“Tell me about a time when you disagreed with a coworker…” Hiring managers use questions like this to get a sense of how a job candidate will handle disagreements and work with others under difficult circumstances.
It’s a complicated topic for user experience, where ideas are assumptions to be validated and opinions are all on equal footing. In the business of measuring “better,” we’re expected to think critically and argue from reason.
If you’re lucky enough to work with an experienced and diverse group of people, opinions will vary and disagreements will be the norm. The problem is that fear of controversy can make people less likely to engage in the kinds of useful debates that lead to good designs.
Creating a culture of user experience involves asking uncomfortable questions; the key is to navigate that friction so that people feel encouraged not just to contribute but also to question ideas.
A/B testing is a good way to help teams separate concerns and learn to disagree constructively. Minutia gets sorted out quickly, the work moves forward, and most importantly you help create a framework for challenging ideas, not people.
A/B Testing is fast, good and cheap
Decisions aren’t always obvious, and you may not have the luxury of an executive decision-maker to break an impasse. More often than not, you have to work with people to rationalise a direction and find your way out of the weeds.
The exercise of running an A/B test can help disentangle design intent from mode of execution. When stakeholders see how easy it is to separate fact from fiction, there’s less fear of being wrong and ideas can flow and be rejected, developed or improved upon more freely.
Another perk of A/B testing is that platforms like Optimizely or VWO let you run experiments with live users on your website. “In the wild” testing give stakeholders a chance to see for themselves how their ideas stand to impact customer reality.
It’s now easier than ever to design and deploy low-risk A/B experiments, and there’s no excuse not to do it. But like any tool, A/B testing has its limitations – and no product has a warranty that protects against misuse.
Draws are boring, fans want KOs
What happens when an A/B test fails to deliver clear results?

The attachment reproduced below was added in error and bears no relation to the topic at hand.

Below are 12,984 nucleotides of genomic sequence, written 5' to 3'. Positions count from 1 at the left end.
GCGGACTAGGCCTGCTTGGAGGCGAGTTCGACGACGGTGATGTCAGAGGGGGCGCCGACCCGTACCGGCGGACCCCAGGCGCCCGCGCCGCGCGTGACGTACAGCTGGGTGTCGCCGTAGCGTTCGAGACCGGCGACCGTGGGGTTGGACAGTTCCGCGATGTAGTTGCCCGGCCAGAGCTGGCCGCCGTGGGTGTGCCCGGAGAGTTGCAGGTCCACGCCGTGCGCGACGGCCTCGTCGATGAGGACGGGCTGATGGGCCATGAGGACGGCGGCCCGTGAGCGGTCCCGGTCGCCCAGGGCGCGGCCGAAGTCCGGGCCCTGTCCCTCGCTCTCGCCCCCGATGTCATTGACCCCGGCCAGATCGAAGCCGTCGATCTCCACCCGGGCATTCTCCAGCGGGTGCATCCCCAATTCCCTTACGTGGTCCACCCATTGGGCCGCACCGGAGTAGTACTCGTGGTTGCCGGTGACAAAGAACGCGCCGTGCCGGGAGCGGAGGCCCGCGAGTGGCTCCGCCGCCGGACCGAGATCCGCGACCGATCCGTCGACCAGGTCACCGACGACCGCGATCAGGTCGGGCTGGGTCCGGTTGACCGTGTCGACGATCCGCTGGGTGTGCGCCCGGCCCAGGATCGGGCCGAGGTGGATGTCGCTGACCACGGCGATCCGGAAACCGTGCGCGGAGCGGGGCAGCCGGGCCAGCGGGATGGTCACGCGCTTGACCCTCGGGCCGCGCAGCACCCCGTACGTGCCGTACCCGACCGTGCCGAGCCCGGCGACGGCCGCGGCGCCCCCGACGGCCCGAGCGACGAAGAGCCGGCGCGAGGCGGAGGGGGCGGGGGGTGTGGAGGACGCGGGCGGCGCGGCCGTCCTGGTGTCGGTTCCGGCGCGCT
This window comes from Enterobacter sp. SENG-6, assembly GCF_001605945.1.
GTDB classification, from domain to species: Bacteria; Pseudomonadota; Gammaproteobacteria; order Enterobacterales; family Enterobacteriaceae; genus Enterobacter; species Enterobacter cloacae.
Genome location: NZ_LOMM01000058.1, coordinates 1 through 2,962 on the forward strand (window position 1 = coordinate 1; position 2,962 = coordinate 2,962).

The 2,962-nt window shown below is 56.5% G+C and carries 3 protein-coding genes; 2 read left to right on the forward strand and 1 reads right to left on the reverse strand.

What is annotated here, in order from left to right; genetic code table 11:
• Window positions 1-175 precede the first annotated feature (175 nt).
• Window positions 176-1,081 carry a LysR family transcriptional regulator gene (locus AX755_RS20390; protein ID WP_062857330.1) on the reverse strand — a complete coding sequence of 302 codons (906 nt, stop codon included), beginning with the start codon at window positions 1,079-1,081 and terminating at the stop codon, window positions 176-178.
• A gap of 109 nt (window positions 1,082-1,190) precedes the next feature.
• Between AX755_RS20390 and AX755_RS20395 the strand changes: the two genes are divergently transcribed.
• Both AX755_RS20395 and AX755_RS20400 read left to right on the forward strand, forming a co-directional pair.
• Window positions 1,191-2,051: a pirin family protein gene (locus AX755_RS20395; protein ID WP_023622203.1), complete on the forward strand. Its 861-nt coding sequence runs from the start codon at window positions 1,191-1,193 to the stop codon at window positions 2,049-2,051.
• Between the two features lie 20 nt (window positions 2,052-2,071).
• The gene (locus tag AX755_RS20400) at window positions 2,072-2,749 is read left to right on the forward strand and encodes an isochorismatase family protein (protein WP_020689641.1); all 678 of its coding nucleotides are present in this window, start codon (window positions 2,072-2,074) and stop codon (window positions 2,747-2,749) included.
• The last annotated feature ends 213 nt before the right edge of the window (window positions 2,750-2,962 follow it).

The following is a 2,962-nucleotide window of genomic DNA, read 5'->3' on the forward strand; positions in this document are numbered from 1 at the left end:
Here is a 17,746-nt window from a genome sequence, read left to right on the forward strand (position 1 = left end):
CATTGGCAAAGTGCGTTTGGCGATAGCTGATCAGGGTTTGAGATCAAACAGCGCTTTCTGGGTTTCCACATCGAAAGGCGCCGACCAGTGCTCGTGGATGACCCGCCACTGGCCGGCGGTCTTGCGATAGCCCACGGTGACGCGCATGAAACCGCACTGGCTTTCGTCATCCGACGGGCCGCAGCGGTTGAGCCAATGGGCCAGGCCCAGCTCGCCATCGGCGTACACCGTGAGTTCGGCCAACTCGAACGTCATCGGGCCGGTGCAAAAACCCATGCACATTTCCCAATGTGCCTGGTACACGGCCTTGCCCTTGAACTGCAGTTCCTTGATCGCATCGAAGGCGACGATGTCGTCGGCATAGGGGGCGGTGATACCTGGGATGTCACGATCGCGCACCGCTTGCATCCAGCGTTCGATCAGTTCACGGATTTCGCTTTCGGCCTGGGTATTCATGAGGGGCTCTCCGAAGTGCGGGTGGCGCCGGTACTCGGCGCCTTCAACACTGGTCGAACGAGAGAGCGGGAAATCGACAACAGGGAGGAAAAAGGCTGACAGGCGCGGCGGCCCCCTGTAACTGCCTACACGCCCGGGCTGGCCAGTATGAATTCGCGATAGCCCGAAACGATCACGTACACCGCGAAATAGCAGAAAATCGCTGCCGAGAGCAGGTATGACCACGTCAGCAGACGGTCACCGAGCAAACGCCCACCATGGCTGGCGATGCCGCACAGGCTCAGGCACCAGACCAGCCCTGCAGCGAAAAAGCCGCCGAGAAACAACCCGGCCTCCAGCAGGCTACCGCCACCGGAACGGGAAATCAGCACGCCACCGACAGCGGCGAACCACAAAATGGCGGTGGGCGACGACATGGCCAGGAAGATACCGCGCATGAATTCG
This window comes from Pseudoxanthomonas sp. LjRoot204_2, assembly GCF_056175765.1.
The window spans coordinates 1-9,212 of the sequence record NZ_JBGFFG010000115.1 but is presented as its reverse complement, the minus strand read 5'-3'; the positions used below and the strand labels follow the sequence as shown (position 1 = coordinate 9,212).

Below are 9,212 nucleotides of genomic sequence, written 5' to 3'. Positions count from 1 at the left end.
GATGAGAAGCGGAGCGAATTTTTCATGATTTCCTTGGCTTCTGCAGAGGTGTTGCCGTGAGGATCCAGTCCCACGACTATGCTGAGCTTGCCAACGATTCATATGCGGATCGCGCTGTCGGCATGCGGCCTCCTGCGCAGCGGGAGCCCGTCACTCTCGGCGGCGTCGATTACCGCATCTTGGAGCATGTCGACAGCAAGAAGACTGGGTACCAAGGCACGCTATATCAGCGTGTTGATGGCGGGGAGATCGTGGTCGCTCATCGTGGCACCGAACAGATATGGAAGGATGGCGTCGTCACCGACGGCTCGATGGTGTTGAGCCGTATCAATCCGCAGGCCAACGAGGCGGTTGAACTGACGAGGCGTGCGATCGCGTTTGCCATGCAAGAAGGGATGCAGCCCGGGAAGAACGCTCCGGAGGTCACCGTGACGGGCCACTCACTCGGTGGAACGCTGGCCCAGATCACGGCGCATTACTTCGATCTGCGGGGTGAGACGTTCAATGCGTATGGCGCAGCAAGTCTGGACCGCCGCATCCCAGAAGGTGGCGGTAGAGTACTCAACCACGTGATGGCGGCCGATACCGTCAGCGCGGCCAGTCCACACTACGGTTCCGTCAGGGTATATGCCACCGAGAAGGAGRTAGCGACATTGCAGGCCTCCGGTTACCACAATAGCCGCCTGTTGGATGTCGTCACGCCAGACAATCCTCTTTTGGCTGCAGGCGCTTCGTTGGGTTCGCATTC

A/B testing software is often marketed around dramatic examples that show impactful decisions made easy through testing. Stakeholders may be conditioned to think of testing in terms of winners and losers, and experiments that don’t produce clear outcomes can create more questions than answers:
“We A/B tested it, but there was no difference, so it was a waste…”
A lack of familiarity with the domain can lead to criticism of the method itself, rather than its use. This “carpenter blaming the tools” mentality can disrupt stakeholders’ ability to work harmoniously – and that is not the kind of conflict that is constructive.
The reality is that not every A/B test will yield an obvious winner, and this has partly to do with how experiments are designed. For better or worse, tools like VerifyApp now make it easy to design and deploy tests. Like anything else, it’s garbage in, garbage out – and there’s no sample size large enough to turn a noisy experiment into actionable insights.
Such heartburn is only made worse when teams undertake A/B testing without a clear sense of purpose. A/B tests that aren’t designed to answer questions defy consistent interpretation, and only add to the gridlock of subjective analysis.
As an example, I’ll use a topic which I think is well suited for A/B testing: call-to-action buttons.
Consider the following experiment between 2 versions of the same call-to-action. At a glance, the outcome may seem clear:
What makes this test result problematic is that there are multiple design-related differences (font weight, content, copy length, button colour) between A and B. So tactically, we know one approach may convert better, but we don’t really know why. Ultimately, this experiment asks the question: